A.R., a 26-year-old woman, presents for a routine prenatal visit at 28 weeks' gestation. Her medical history is significant for poorly controlled asthma, and her family history is significant for breast cancer diagnosed in her mother. Her physical examination is unremarkable.
Case Study Questions
According to the U.S. Preventive Services Task Force (USPSTF) recommendation, when should interventions to support breastfeeding occur?
A. They should be initiated only if the patient asks about breastfeeding.
B. They should be initiated in the hospital within 24 hours of delivery.
C. They can take place at any time before or after birth, but are more likely to be effective if they take place multiple times.
D. They can wait until the patient is in her third trimester of pregnancy.
Which of the following statements about primary care interventions to support breastfeeding are correct?
A. Different types of interventions should not be combined.
B. One-on-one counseling with a health professional has been shown to increase breastfeeding duration and exclusivity.
C. One-on-one counseling with a peer counselor who has received training in how to provide breastfeeding support has been shown to increase breastfeeding duration and exclusivity.
D. Formal education programs have been shown to increase breastfeeding duration and exclusivity.
A.R. wants to breastfeed to reduce the baby's risk of asthma but is worried about managing breastfeeding while working full time and going to school. Which one of the following is the best response?
A. It is necessary for A.R. to breastfeed to reduce her child's risk of developing asthma.
B. Because of A.R.'s family history of breast cancer in a first-degree relative, she must breastfeed to reduce her risk of developing breast cancer.
C. The benefits of breastfeeding are not clear, so it does not matter whether A.R. chooses to breastfeed.
D. Talk with A.R. about the benefits and challenges of breastfeeding to help her make the most informed decision for herself and her family. You can also refer her to programs that can provide more information about breastfeeding and support for pregnant women and new mothers.
E. Because A.R. has a busy schedule, breastfeeding should not be a priority.
1. The correct answer is C. Breastfeeding support can begin during pregnancy and continue through the early life of the child. Primary care clinicians can support women before and after childbirth by providing interventions directly or through referral to help them make an informed choice about how to feed their infants and to be successful in their choice. Interventions include promoting the benefits of breastfeeding, providing practical advice and direct support on how to breastfeed, and providing psychological support.1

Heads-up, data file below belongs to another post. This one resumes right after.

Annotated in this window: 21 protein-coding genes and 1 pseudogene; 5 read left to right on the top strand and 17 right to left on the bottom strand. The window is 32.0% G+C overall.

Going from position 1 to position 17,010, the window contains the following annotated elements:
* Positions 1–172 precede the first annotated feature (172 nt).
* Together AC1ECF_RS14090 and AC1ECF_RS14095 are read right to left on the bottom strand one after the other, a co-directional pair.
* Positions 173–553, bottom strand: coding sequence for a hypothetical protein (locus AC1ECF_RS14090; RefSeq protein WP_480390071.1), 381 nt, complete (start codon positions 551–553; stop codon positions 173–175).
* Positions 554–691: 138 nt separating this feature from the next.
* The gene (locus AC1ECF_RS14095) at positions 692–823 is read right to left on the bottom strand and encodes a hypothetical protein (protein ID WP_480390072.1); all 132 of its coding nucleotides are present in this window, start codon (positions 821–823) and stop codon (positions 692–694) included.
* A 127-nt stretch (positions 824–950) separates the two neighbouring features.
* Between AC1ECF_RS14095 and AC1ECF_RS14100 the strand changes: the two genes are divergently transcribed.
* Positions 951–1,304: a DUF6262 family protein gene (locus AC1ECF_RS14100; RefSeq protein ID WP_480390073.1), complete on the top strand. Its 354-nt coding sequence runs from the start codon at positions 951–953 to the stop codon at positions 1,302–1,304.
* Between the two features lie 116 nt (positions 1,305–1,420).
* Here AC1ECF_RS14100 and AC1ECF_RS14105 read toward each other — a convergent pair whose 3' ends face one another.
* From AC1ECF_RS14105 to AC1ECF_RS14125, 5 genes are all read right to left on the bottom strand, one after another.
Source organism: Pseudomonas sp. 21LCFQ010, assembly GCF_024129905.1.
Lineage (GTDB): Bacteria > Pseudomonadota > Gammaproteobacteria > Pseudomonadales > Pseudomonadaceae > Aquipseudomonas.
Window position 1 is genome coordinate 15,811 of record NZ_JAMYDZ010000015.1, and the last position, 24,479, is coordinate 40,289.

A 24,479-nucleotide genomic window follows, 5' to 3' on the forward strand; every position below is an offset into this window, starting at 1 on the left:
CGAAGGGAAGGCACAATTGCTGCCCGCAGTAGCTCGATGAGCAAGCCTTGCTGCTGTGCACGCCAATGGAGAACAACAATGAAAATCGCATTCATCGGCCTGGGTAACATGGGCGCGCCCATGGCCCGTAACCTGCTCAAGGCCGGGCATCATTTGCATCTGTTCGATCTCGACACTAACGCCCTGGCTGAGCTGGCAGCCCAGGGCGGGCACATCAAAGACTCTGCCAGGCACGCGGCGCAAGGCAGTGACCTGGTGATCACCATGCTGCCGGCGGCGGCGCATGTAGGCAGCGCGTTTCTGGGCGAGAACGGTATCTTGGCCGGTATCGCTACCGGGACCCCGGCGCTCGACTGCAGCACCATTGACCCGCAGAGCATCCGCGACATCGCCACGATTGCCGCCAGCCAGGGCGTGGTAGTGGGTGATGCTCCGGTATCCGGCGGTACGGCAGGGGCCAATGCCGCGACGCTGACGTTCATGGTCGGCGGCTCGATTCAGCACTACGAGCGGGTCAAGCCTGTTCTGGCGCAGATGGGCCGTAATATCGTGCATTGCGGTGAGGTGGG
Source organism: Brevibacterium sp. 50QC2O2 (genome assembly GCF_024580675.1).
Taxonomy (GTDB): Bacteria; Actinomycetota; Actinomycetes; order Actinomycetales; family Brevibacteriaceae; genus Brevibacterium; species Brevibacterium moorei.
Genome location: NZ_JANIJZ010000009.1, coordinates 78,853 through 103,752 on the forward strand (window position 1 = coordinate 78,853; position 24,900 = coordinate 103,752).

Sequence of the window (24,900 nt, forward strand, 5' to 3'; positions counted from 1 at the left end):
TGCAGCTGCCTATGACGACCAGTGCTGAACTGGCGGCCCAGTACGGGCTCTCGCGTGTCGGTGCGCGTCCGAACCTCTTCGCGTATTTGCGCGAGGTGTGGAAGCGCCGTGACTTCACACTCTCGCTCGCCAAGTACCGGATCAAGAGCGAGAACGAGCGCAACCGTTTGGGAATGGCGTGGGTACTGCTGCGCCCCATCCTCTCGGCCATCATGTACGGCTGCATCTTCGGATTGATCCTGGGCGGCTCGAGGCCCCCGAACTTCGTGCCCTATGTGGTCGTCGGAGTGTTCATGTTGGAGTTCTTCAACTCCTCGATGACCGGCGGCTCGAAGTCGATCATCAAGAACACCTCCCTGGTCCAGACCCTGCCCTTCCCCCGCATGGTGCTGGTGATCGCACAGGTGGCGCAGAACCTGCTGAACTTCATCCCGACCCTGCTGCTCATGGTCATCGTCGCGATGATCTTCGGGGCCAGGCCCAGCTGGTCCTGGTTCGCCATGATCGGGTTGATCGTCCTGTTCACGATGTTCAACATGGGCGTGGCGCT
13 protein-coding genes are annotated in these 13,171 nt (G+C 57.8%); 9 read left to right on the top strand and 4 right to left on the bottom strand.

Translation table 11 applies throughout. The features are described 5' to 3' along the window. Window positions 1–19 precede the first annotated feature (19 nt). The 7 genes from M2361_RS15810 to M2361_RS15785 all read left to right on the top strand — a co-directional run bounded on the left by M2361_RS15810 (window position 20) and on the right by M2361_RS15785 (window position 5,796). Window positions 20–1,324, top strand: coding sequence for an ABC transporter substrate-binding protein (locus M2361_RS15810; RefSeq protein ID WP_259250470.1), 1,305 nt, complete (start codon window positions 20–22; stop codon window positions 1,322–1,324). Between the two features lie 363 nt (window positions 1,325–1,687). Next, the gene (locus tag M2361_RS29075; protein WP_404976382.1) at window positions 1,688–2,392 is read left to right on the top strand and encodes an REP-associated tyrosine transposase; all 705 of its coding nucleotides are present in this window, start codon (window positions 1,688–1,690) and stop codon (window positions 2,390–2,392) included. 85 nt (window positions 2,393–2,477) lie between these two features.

2. The correct answers are B, C, and D. Breastfeeding interventions can be categorized as professional support, peer support, and formal education, although none of these categories are mutually exclusive, and interventions may be combined within and between categories. Professional support may be delivered during pregnancy, the hospital stay, the postpartum period, or at multiple stages. It may be conducted in an office setting, in the hospital, through home visits, through telephone support, or any combination of these. Sessions generally last from 15 to 45 minutes, although some programs have used shorter or longer sessions. Most successful interventions include multiple sessions and are delivered at more than one point in time. Like professional support, peer support may be delivered through a variety of stages, settings, methods, and durations. There has been some suggestion that interventions taking place during a combination of prenatal, peripartum, or postpartum time periods were more effective than those taking place only during one time period.
3. The correct answer is D. A history of being breastfed has been found to be associated with a reduced risk of a variety of negative health outcomes in infancy and childhood, including illnesses such as acute otitis media, asthma, atopic dermatitis, and gastrointestinal tract infection, and chronic conditions such as obesity, diabetes mellitus, and high blood pressure.2 Although most studies are observational and definitions and comparisons vary widely, any breastfeeding appears to be more beneficial than no breastfeeding, and longer durations of breastfeeding confer greater benefits than shorter durations. Breastfeeding is also associated with positive maternal health outcomes, such as reduced risk of maternal breast and ovarian cancer and type 2 diabetes. Although there is moderate certainty that breastfeeding is of moderate net benefit to women and their infants and children, not all women choose to or are able to breastfeed. Clinicians should, as with any preventive service, respect the autonomy of women and their families to make decisions that fit their specific situation, values, and preferences.
The views expressed in this work are those of the authors, and do not reflect the official policy or position of the Icahn School of Medicine at Mount Sinai or the U.S. government.